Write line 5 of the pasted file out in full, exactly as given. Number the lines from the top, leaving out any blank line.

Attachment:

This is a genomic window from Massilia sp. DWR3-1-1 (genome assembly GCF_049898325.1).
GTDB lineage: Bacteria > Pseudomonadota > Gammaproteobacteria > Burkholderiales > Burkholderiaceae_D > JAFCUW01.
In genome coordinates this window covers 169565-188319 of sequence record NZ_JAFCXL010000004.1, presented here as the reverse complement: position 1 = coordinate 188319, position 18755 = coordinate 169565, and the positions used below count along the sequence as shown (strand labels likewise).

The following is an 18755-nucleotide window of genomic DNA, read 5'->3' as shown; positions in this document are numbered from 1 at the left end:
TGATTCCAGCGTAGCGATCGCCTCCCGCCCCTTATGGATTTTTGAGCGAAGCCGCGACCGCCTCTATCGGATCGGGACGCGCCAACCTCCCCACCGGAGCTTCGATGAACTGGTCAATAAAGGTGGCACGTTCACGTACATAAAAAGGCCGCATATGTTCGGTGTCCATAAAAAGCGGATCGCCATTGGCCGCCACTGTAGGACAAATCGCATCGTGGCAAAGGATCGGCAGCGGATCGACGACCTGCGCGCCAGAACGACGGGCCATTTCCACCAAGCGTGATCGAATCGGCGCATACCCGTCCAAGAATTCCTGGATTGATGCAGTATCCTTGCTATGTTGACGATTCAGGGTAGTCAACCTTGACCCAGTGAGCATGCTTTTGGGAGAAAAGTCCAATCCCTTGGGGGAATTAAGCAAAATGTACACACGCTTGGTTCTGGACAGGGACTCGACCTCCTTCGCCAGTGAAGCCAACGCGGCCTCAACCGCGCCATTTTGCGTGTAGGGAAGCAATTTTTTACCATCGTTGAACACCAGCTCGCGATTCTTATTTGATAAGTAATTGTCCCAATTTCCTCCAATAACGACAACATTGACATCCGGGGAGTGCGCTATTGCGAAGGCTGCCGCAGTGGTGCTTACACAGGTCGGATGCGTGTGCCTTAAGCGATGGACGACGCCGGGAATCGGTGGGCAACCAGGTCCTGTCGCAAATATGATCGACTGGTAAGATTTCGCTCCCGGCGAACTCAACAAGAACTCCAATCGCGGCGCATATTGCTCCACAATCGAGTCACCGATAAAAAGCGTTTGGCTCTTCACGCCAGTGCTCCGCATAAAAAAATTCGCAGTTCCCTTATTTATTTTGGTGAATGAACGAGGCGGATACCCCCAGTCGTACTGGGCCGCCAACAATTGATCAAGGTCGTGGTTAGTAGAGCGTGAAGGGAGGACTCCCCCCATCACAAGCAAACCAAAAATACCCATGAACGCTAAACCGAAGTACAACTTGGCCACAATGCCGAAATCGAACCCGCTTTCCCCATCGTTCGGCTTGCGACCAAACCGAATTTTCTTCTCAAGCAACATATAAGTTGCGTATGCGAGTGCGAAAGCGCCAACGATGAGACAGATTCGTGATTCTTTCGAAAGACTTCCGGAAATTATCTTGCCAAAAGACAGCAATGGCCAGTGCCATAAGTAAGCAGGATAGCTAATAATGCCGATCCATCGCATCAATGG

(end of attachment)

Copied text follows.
TGATTCCAGCGTAGCGATCGCCTCCCGCCCCTTATGGATTTTTGAGCGAAGCCGCGACCGCCTCTATCGGATCGGGACGCGCCAACCTCCCCACCGGAGCTTCGATGAACTGGTCAATAAAGGTGGCACGTTCACGTACATAAAAAGGCCGCATATGTTCGGTGTCCATAAAAAGCGGATCGCCATTGGCCGCCACTGTAGGACAAATCGCATCGTGGCAAAGGATCGGCAGCGGATCGACGACCTGCGCGCCAGAACGACGGGCCATTTCCACCAAGCGTGATCGAATCGGCGCATACCCGTCCAAGAATTCCTGGATTGATGCAGTATCCTTGCTATGTTGACGATTCAGGGTAGTCAACCTTGACCCAGTGAGCATGCTTTTGGGAGAAAAGTCCAATCCCTTGGGGGAATTAAGCAAAATGTACACACGCTTGGTTCTGGACAGGGACTCGACCTCCTTCGCCAGTGAAGCCAACGCGGCCTCAACCGCGCCATTTTGCGTGTAGGGAAGCAATTTTTTACCATCGTTGAACACCAGCTCGCGATTCTTATTTGATAAGTAATTGTCCCAATTTCCTCCAATAACGACAACATTGACATCCGGGGAGTGCGCTATTGCGAAGGCTGCCGCAGTGGTGCTTACACAGGTCGGATGCGTGTGCCTTAAGCGATGGACGACGCCGGGAATCGGTGGGCAACCAGGTCCTGTCGCAAATATGATCGACTGGTAAGATTTCGCTCCCGGCGAACTCAACAAGAACTCCAATCGCGGCGCATATTGCTCCACAATCGAGTCACCGATAAAAAGCGTTTGGCTCTTCACGCCAGTGCTCCGCATAAAAAAATTCGCAGTTCCCTTATTTATTTTGGTGAATGAACGAGGCGGATACCCCCAGTCGTACTGGGCCGCCAACAATTGATCAAGGTCGTGGTTAGTAGAGCGTGAAGGGAGGACTCCCCCCATCACAAGCAAACCAAAAATACCCATGAACGCTAAACCGAAGTACAACTTGGCCACAATGCCGAAATCGAACCCGCTTTCCCCATCGTTCGGCTTGCGACCAAACCGAATTTTCTTCTCAAGCAACATATAAGTTGCGTATGCGAGTGCGAAAGCGCCAACGATGAGACAGATTCGTGATTCTTTCGAAAGACTTCCGGAAATTATCTTGCCAAAAGACAGCAATGGCCAGTGCCATAAGTAAGCAGGATAGCTAATAATGCCGATCCATCGCATCAATGG